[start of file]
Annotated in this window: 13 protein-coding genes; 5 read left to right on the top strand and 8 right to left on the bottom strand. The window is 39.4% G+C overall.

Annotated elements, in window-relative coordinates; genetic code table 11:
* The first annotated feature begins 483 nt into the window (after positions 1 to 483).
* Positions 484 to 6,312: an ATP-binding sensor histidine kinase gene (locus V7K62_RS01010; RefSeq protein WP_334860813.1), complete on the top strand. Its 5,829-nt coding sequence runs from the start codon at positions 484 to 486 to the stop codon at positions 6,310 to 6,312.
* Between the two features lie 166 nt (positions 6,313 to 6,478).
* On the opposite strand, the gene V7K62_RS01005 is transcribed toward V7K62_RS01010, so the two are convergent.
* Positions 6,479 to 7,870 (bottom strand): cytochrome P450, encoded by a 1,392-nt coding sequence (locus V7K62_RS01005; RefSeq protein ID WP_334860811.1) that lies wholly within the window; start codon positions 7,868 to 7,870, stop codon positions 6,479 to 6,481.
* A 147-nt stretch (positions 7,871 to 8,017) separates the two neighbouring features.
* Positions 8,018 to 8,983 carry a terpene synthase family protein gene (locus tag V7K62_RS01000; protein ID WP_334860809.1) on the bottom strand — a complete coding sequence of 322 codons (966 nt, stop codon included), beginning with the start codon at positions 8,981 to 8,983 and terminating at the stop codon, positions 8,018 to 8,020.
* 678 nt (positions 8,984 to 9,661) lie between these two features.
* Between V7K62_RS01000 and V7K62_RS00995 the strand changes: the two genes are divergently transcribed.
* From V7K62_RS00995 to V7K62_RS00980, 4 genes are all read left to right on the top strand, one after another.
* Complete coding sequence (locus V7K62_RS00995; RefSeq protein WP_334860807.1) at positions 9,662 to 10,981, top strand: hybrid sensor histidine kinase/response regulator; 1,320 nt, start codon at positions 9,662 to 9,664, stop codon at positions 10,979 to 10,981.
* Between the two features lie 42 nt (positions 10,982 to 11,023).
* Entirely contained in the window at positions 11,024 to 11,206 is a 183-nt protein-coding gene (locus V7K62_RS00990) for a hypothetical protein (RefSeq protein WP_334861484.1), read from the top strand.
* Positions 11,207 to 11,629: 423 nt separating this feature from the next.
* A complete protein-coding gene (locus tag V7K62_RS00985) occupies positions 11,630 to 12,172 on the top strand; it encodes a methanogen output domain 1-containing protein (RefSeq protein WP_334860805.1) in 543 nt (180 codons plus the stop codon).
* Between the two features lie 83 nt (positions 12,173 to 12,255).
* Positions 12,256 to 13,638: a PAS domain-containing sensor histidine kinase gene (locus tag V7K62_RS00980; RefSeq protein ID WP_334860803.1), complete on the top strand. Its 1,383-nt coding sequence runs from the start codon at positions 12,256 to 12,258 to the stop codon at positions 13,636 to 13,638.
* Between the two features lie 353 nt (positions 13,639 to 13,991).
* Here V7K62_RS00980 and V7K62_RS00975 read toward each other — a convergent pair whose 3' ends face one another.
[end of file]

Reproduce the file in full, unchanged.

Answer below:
Annotated in this window: 13 protein-coding genes; 5 read left to right on the top strand and 8 right to left on the bottom strand. The window is 39.4% G+C overall.

Annotated elements, in window-relative coordinates; genetic code table 11:
* The first annotated feature begins 483 nt into the window (after positions 1 to 483).
* Positions 484 to 6,312: an ATP-binding sensor histidine kinase gene (locus V7K62_RS01010; RefSeq protein WP_334860813.1), complete on the top strand. Its 5,829-nt coding sequence runs from the start codon at positions 484 to 486 to the stop codon at positions 6,310 to 6,312.
* Between the two features lie 166 nt (positions 6,313 to 6,478).
* On the opposite strand, the gene V7K62_RS01005 is transcribed toward V7K62_RS01010, so the two are convergent.
* Positions 6,479 to 7,870 (bottom strand): cytochrome P450, encoded by a 1,392-nt coding sequence (locus V7K62_RS01005; RefSeq protein ID WP_334860811.1) that lies wholly within the window; start codon positions 7,868 to 7,870, stop codon positions 6,479 to 6,481.
* A 147-nt stretch (positions 7,871 to 8,017) separates the two neighbouring features.
* Positions 8,018 to 8,983 carry a terpene synthase family protein gene (locus tag V7K62_RS01000; protein ID WP_334860809.1) on the bottom strand — a complete coding sequence of 322 codons (966 nt, stop codon included), beginning with the start codon at positions 8,981 to 8,983 and terminating at the stop codon, positions 8,018 to 8,020.
* 678 nt (positions 8,984 to 9,661) lie between these two features.
* Between V7K62_RS01000 and V7K62_RS00995 the strand changes: the two genes are divergently transcribed.
* From V7K62_RS00995 to V7K62_RS00980, 4 genes are all read left to right on the top strand, one after another.
* Complete coding sequence (locus V7K62_RS00995; RefSeq protein WP_334860807.1) at positions 9,662 to 10,981, top strand: hybrid sensor histidine kinase/response regulator; 1,320 nt, start codon at positions 9,662 to 9,664, stop codon at positions 10,979 to 10,981.
* Between the two features lie 42 nt (positions 10,982 to 11,023).
* Entirely contained in the window at positions 11,024 to 11,206 is a 183-nt protein-coding gene (locus V7K62_RS00990) for a hypothetical protein (RefSeq protein WP_334861484.1), read from the top strand.
* Positions 11,207 to 11,629: 423 nt separating this feature from the next.
* A complete protein-coding gene (locus tag V7K62_RS00985) occupies positions 11,630 to 12,172 on the top strand; it encodes a methanogen output domain 1-containing protein (RefSeq protein WP_334860805.1) in 543 nt (180 codons plus the stop codon).
* Between the two features lie 83 nt (positions 12,173 to 12,255).
* Positions 12,256 to 13,638: a PAS domain-containing sensor histidine kinase gene (locus tag V7K62_RS00980; RefSeq protein ID WP_334860803.1), complete on the top strand. Its 1,383-nt coding sequence runs from the start codon at positions 12,256 to 12,258 to the stop codon at positions 13,636 to 13,638.
* Between the two features lie 353 nt (positions 13,639 to 13,991).
* Here V7K62_RS00980 and V7K62_RS00975 read toward each other — a convergent pair whose 3' ends face one another.